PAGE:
With the silly season fast approaching it is a great time to look to your garden for inspiration for those long sunny evenings. Unfortunately cocktails don’t grow on trees, but you may find some of their must have ingredients in your very own garden. We look at some of the top options that go great in cocktails, mocktails or snacks and how to grow them.
Happy Hour Harvest
Lemon or Lime
Citrus grow best in warm, sunny locations which are sheltered from strong winds. The primary need for citrus is well draining soil as they don’t like to be waterlogged. The best time for planting citrus is in spring or early summer and again in autumn. Citrus trees are gross feeders and require being fed regularly with a specific slow release citrus fertiliser, try Tui Citrus Food.
Best used in: lemonade, with light coloured spirits, desserts or with chicken.
If you’re new to herb growing, mint is the perfect place to start. Mint grows best in rich, moist soil in partial shade. When choosing a location, opt for one where the plant will receive morning sun and partial afternoon shade. Mint has little underground runners which explains why it often pops up throughout the garden. To keep it contained, plant it in a pot or container. If you’re adding mint to your garden and don’t want it to take over, you can submerge it in a pot or container (around 30cm in diameter) and add to your garden as normal, you can also apply mulch to help contain it.
Best used in: anything from summer drinks like mojitos, tabbouleh to fruit salads.
The aromatic and resonant flavour of rosemary makes it a delightful pairing to your summertime cuisine. Rosemary is a great choice for planting in pots or containers, however do not let it dry out, water evenly throughout the season. If you’re planting outside, make sure that the soil is warm.
Best used in: although rosemary and roast vegetables and meats go hand in hand, you can take your martinis to the next level by piercing your olives with a sprig of rosemary and simply letting them sit in your glass. Rosemary also pairs well with citrus.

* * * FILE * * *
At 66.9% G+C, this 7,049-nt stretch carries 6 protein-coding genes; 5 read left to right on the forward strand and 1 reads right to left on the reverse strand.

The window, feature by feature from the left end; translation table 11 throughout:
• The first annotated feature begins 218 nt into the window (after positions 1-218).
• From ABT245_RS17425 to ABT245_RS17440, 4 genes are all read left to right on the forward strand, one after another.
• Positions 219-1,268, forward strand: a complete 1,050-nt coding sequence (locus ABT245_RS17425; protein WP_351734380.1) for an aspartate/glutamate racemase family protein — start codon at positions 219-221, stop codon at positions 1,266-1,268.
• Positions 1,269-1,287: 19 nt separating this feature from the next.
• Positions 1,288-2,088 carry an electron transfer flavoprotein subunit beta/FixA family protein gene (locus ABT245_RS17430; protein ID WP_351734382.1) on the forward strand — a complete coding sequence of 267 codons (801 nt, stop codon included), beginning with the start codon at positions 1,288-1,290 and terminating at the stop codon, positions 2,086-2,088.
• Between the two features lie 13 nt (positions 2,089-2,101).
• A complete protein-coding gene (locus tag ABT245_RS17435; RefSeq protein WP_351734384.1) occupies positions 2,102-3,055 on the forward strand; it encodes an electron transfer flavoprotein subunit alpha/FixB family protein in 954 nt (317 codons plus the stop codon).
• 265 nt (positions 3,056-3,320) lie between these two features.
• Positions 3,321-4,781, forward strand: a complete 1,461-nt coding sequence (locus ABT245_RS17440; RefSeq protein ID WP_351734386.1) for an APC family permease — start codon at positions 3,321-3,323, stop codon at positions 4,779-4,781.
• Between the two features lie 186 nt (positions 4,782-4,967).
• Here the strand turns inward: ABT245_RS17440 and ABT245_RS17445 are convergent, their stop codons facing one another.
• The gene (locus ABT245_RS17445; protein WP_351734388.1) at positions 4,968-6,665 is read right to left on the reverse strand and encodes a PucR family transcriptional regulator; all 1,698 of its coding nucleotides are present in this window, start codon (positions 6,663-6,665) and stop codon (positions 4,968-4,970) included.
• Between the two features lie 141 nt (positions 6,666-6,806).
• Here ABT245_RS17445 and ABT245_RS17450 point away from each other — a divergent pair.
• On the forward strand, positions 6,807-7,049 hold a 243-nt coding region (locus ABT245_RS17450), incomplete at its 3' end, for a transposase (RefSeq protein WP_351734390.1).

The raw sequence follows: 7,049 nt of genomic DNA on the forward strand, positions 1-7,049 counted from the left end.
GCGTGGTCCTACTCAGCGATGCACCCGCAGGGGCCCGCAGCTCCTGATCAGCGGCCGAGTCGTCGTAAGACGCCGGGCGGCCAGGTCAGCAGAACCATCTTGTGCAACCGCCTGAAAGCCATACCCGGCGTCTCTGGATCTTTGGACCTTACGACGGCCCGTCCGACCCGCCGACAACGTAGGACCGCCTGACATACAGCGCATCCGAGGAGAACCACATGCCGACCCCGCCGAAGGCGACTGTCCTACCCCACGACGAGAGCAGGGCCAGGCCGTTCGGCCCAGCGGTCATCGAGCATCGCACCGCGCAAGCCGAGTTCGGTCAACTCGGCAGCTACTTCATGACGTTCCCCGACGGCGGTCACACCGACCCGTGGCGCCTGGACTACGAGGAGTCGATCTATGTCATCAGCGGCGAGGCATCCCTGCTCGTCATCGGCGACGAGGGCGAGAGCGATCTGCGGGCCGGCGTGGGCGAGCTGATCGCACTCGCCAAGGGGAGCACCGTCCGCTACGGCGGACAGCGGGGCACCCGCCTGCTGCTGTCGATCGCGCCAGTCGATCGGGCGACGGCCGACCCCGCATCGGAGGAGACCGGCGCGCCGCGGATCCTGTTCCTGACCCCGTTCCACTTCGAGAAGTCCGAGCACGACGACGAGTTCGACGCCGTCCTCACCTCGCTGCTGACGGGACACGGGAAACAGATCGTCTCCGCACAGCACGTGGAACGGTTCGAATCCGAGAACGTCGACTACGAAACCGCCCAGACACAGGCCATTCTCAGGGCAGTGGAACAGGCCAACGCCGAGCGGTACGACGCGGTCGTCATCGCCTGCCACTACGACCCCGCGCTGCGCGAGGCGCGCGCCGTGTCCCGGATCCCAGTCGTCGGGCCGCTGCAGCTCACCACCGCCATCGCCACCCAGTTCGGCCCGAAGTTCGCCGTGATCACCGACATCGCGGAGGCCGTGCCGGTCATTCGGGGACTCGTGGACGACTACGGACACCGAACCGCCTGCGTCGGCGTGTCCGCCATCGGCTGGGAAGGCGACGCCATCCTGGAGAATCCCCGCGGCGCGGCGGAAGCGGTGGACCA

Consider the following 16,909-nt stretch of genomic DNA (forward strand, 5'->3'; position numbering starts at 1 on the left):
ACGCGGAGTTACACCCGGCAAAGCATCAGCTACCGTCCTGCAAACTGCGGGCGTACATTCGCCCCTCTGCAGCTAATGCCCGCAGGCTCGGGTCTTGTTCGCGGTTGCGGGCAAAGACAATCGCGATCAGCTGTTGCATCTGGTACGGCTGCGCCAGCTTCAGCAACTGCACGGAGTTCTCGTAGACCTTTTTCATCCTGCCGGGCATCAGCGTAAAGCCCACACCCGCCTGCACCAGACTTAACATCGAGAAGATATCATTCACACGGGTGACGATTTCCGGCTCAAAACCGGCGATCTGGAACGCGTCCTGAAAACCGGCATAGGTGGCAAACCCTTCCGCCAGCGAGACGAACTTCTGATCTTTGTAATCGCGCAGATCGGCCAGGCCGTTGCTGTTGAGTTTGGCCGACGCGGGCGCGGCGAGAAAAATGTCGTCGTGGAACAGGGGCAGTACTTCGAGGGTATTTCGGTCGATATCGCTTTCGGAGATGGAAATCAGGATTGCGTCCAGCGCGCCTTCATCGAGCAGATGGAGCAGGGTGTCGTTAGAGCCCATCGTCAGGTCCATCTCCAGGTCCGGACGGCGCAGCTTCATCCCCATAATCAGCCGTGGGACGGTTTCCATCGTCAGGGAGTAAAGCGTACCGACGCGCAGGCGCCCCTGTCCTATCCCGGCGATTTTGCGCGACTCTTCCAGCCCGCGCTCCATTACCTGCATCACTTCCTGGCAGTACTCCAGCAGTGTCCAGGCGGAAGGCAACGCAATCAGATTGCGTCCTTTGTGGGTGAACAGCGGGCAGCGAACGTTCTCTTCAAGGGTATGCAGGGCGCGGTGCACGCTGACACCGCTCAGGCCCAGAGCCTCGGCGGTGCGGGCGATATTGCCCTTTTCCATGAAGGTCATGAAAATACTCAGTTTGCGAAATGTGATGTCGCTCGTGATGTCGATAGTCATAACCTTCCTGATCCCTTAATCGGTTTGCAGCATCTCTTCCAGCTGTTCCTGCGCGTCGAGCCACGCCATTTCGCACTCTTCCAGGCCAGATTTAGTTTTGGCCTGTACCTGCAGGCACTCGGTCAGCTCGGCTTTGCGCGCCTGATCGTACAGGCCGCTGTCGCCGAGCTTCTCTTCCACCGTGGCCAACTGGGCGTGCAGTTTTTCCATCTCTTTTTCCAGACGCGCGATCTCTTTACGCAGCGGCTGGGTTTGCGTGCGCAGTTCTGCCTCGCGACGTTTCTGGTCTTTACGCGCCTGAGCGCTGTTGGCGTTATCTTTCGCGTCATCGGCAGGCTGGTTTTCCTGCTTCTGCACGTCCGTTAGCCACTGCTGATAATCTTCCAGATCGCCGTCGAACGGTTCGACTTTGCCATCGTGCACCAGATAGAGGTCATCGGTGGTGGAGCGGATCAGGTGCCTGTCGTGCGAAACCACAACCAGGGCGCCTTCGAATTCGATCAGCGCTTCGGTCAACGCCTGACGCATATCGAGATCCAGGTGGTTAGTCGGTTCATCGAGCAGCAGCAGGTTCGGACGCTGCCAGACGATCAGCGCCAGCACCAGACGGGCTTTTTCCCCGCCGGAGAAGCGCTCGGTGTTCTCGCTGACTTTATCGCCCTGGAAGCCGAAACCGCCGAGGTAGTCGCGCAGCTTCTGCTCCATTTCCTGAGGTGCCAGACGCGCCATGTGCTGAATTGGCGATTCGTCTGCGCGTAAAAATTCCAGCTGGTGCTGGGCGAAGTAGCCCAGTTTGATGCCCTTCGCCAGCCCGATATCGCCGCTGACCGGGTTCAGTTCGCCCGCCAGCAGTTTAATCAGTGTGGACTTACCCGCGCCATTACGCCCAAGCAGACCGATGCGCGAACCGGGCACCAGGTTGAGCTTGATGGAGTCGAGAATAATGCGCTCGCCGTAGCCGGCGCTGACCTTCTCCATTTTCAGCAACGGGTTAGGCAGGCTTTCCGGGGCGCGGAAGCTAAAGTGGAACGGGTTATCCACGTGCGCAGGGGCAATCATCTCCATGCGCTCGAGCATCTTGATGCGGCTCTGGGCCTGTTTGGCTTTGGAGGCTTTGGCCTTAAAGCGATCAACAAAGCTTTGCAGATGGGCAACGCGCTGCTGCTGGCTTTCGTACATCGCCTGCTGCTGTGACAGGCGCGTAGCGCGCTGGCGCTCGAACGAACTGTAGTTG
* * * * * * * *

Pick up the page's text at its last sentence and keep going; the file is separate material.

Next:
The summertime staple, with it’s warm flavour basil works well in sweet or mild recipes. Basil needs warmth and regular watering to flourish. It is happy to be raised in a pot on the kitchen bench or windowsill, however you should water from the bottom by popping it in a saucer, basil likes it’s soil to be moist and well-drained.
Best used in: pesto! A delicious topping for pizza and a tasty addition to fruity cocktails.
Lavender is very easy to grow when given the conditions it enjoys. Lavender prefers full sunlight – so plant where it will receive light for the majority of the day. Lavender do not tolerate waterlogged environments; they need a well-drained site to develop in to healthy plants. Restrict watering your lavender plants to the hot summer months.
Palmers handy tip: Lavenders are ideal in containers, for the flower border or used for a hedge. Lavenders also look stunning as standards for a more formal look.
Best used in: the pungent perfumed flavour makes lavender perfect for cakes, biscuits and drinks.
Plant raspberries in an open sunny position. In northern areas plant to protect from afternoon sun. Blueberries are cold hardy and require chilling hours to set fruit and leaves, and can be grown in all regions of New Zealand. Plant in full sun, though they can handle some afternoon shade. Boysenberries need full sun and do not tolerate windy or salty conditions, however performs well in both warm and cool climates and is frost tolerant as they become dormant.
Best used in: delicious in baking and desserts, biscuits and drinks.